My Good Luck Employee has slept throughout this project. Here, she looks as if she might fly away. Granted the gift of flight, she would be a true menace to birds and bumblebees.
If you are considering becoming a VPLL 1912 Project participant, you may find the following pattern assessments useful.
Vintage Pattern Lending Library Checklist:
1. Pattern Name: Child’s Apron CO500– La Mode Illustree
2. My Skill Level: Experienced/Intermediate
3. Pattern Rating: A very-well written and diagrammed pattern. Concise instructions.
4. What Skill Level would someone need to sew this pattern? Sewing this apron would not be too difficult for a determined beginner. The cutting layout is particularly straightforward. For a quick version (perhaps a holiday apron), fabric glue and ric-rac trim would easily camouflage raw edges – and shoulders could be secured with brooch pins.
5. Were Instructions Easy to Follow? The pattern is very simple, so instructions are almost inessential – but they are included and thorough.
6. Fit/Sizing: Since this is a child’s pattern and I constructed a half-scale model, I would need to make alterations in creating the garment for my own body. The pattern is intended for children between 3 and 5 years-old – and looks accurately drafted. The measurement around mid-center is 25-inches.
7. Necessary Alterations: To adapt the apron to a womanly figure (like that of the curvy mini-mannequin), I added bust darts.
Pattern Review Checklist:
1. Pattern Description: Child’s Apron – complete with ideas for embroidery, piping or binding.
2. Pattern Sizing: Pattern seems to be sized accurately for children 3 to 5 years-old, but adjusting the size would be simple.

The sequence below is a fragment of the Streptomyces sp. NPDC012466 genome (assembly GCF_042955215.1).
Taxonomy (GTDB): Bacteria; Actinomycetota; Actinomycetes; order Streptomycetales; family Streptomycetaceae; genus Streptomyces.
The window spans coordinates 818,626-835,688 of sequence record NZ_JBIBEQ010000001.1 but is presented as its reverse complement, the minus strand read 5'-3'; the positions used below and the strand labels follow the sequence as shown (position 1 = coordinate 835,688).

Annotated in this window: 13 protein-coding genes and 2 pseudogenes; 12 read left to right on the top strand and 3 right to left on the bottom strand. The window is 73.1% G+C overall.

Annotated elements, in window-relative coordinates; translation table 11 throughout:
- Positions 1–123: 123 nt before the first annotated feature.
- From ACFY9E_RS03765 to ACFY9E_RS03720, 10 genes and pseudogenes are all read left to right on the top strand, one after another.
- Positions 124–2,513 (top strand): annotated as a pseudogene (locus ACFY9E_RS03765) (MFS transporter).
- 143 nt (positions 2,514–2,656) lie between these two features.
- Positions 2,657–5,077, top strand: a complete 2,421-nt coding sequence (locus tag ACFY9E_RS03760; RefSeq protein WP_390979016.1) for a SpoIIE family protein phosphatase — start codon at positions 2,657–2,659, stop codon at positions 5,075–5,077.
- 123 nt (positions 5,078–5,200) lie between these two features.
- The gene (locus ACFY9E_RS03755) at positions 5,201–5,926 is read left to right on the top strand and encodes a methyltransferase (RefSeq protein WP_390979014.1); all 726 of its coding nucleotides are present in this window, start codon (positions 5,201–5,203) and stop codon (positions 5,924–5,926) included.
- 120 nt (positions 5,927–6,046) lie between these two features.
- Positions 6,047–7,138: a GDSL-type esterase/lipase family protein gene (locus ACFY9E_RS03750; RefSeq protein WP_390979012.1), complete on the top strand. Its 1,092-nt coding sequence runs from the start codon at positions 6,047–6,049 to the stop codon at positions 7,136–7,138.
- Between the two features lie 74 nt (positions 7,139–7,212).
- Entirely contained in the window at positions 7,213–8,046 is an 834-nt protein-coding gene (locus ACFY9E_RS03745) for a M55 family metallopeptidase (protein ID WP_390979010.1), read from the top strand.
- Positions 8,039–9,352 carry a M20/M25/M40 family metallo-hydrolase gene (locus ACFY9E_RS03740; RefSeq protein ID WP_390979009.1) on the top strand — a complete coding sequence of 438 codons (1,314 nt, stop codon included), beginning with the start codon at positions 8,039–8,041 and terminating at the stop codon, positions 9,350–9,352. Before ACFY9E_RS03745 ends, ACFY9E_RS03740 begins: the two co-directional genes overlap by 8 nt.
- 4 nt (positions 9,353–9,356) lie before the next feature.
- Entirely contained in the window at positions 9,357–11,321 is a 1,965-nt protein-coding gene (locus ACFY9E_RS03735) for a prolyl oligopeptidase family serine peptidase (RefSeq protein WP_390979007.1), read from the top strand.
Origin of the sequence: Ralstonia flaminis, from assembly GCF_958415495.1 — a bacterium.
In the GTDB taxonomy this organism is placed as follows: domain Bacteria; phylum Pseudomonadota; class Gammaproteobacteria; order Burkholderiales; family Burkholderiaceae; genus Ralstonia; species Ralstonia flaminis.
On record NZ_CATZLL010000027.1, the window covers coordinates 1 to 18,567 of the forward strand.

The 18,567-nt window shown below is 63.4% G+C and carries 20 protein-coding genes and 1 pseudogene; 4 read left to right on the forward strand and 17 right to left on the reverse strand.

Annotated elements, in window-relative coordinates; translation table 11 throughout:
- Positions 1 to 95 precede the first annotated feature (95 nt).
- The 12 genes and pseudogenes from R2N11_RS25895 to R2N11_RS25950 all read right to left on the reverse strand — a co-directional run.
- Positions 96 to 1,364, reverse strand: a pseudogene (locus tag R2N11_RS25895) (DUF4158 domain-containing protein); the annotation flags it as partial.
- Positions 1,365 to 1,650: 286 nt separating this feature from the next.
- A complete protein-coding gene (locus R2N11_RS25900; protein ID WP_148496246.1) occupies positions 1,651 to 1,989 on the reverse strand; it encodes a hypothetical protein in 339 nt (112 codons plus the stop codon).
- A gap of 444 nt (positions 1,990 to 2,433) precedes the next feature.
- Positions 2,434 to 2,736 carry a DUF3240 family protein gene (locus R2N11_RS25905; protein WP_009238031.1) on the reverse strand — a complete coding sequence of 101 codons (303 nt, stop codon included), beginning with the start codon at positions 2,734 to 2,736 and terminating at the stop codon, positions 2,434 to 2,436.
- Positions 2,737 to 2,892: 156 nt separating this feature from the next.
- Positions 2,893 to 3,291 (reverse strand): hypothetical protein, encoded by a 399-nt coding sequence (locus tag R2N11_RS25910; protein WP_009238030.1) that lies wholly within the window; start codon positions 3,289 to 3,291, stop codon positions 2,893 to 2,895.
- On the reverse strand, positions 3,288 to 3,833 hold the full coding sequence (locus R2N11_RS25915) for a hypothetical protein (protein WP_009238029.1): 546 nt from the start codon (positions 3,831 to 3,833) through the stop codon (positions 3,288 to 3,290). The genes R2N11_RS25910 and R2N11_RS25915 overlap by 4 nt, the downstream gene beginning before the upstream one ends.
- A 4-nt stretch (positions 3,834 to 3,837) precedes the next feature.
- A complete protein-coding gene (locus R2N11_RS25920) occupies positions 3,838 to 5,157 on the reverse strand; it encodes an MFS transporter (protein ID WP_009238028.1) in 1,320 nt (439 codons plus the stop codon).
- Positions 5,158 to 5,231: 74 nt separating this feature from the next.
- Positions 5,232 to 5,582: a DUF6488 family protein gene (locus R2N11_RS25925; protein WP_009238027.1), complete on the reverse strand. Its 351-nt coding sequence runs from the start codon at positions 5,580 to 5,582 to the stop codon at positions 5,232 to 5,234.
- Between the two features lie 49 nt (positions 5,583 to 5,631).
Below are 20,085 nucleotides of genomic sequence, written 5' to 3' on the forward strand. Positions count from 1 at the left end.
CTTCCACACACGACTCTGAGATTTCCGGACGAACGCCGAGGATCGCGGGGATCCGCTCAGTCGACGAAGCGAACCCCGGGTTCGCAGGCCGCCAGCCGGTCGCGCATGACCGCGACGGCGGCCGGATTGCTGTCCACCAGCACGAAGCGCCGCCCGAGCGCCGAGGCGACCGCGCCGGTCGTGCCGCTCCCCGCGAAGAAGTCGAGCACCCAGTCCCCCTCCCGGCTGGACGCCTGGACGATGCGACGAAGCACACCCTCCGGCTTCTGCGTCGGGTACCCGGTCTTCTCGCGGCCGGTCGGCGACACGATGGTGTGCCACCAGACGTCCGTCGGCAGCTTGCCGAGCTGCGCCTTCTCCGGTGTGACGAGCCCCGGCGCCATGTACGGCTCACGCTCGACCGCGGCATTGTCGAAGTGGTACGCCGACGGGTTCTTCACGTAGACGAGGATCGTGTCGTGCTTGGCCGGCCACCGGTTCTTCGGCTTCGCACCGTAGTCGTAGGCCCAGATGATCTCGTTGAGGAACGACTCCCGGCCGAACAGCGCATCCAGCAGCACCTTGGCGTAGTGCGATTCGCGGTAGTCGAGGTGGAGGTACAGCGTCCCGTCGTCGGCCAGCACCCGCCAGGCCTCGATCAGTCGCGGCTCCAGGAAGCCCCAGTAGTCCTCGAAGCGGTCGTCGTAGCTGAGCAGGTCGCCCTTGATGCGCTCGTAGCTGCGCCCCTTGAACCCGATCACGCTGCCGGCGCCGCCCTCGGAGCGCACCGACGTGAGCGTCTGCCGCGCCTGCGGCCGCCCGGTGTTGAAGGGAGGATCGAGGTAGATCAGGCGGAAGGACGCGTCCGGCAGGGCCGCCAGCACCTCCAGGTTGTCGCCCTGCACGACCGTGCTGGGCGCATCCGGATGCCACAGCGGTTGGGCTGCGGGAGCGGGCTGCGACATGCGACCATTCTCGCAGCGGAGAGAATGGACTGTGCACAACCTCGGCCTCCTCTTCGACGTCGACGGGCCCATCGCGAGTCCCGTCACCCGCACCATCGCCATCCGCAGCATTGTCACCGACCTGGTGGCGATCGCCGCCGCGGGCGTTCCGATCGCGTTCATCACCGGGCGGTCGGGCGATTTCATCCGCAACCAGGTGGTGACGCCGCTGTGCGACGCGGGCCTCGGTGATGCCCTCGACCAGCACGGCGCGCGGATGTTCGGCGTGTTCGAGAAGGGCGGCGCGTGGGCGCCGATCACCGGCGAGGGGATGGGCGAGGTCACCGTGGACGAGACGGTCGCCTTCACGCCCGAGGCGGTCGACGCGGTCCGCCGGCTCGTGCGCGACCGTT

3. Did finished product look like the pattern illustration? The pattern illustration is accurate, although the embroidery details on the pattern illustration are not clear. The included embroidery patterns are very clear and quite nice! I chose to use only a small element from the embroidery designs.
4. Were the Instructions easy to follow? Yes, the pattern is very user-friendly. I would recommend it to first-time Vintage Pattern Lending Library patrons.
5. Pattern Feature Likes/Dislikes: I loved this apron pattern. Very happy with this choice.
6. Fabric Used: Discard sheet fabric.
7. Pattern Design Changes: Added bust darts. I forgot to add seam allowance around the main apron (although the pattern instructions specified seam-allowance is not pre-drafted). I would remember to add seam-allowance on the wearable garment. Note: Pocket seam allowance is drafted into the pattern.
8. Would I recommend this Pattern? Yes. I would encourage anyone to try this apron pattern. The crossover straps at the back are a great detail and I liked that the apron is cut all in one piece (except for the pockets).
Conclusion: This Child’s Apron pattern seems very versatile. I’m looking forward to trying different variations interchanging trim options, fabrics, embroidery, and stencil technique. I will certainly make the apron for myself. I really want to make one to wear as a pinafore.